The importance of genetic polymorphisms in renal transplantation

Research output: Contribution to journalShort survey

27 Citations (Scopus)

Abstract

Genetic variations including single nucleotide polymorphisms, dinucleotide repeats and microsatellites have been identified in a number of genes encoding cytokines, cytokine receptors, chemokines and their receptors, adhesion molecules. Several of the polymorphisms are located in the promoter region of the gene, affect transcription or translation, and not infrequently determine the level of expression of the protein product. An interesting and testable hypothesis for the clinical heterogeneity and differential responsiveness in allograft recipients is genetic variation. These nucleotide sequence variations. polymorphisms located in genes contributing to immune repertory and in genes responsible for drug metabolism, are excellent candidates for the differential clinical phenotype. (C) 2000 Lippincott Williams and Wilkins.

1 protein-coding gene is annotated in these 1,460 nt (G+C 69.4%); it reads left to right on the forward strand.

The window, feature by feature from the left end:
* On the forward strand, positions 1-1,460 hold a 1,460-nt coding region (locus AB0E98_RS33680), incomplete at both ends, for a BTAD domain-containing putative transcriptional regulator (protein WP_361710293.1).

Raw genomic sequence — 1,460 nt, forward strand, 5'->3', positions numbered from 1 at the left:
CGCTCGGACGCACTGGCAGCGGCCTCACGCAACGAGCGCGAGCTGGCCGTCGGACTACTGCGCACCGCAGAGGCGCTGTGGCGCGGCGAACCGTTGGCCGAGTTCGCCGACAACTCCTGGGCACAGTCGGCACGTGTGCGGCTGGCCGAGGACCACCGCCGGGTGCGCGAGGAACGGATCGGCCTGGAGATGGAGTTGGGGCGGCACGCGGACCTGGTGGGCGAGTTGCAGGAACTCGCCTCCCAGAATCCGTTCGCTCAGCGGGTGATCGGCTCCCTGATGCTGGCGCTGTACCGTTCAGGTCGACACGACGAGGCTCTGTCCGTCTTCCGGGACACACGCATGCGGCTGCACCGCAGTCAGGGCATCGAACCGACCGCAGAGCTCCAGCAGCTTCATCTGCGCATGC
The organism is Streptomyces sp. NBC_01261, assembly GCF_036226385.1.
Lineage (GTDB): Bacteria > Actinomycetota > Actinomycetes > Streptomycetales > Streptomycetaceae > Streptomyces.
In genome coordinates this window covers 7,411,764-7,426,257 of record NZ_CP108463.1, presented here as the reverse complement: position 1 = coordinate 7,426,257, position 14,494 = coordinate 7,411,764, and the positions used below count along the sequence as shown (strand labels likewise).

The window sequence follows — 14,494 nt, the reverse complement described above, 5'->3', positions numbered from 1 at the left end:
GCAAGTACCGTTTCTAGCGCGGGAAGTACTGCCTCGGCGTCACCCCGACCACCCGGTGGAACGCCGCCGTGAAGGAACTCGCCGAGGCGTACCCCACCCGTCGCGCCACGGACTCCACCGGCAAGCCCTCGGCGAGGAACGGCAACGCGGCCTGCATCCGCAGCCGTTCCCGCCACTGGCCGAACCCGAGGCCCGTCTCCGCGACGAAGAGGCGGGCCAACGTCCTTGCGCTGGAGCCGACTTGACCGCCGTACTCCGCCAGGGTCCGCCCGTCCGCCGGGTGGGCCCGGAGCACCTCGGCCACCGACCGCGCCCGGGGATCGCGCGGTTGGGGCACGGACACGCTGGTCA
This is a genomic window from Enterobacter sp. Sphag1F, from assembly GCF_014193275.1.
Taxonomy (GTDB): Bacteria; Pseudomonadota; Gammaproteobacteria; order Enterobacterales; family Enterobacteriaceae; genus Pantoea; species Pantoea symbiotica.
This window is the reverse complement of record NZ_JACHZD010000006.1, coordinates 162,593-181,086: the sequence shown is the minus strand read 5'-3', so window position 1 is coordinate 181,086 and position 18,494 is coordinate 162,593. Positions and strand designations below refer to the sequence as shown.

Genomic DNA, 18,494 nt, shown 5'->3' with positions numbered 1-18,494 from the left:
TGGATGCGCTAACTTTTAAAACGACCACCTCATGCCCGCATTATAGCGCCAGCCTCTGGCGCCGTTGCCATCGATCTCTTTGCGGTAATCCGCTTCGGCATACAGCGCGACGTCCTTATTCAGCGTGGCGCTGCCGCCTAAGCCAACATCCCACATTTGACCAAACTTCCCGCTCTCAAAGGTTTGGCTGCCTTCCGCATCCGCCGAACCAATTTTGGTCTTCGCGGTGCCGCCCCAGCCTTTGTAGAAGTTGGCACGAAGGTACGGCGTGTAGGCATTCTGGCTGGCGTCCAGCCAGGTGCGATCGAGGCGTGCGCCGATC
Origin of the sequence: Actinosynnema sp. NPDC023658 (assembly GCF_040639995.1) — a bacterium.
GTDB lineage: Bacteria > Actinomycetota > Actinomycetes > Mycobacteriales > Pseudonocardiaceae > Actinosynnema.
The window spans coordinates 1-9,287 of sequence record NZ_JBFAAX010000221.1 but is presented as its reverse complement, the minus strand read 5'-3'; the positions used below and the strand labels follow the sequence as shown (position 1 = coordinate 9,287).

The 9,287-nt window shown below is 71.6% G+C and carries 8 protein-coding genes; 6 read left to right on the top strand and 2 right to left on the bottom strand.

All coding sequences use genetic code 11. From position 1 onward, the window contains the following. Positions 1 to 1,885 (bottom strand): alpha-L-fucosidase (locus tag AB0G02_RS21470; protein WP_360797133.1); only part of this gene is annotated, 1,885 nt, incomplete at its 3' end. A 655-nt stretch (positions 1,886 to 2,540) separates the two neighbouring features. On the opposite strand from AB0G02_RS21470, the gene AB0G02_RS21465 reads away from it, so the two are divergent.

Original languageEnglish
Pages (from-to)71-75
Number of pages5
JournalCurrent Opinion in Urology
Volume10
Issue number2
DOIs
Publication statusPublished - 12 Apr 2000
Externally publishedYes

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Genetic Polymorphisms
Kidney Transplantation
Genes
Dinucleotide Repeats
Cytokine Receptors
Chemokine Receptors
Genetic Promoter Regions
Microsatellite Repeats
Single Nucleotide Polymorphism
Allografts
Cytokines
Phenotype
Pharmaceutical Preparations
Proteins

ASJC Scopus subject areas

  • Urology

Cite this

The importance of genetic polymorphisms in renal transplantation. / Suthanthiran, Manikkam.

In: Current Opinion in Urology, Vol. 10, No. 2, 12.04.2000, p. 71-75.

Research output: Contribution to journalShort survey

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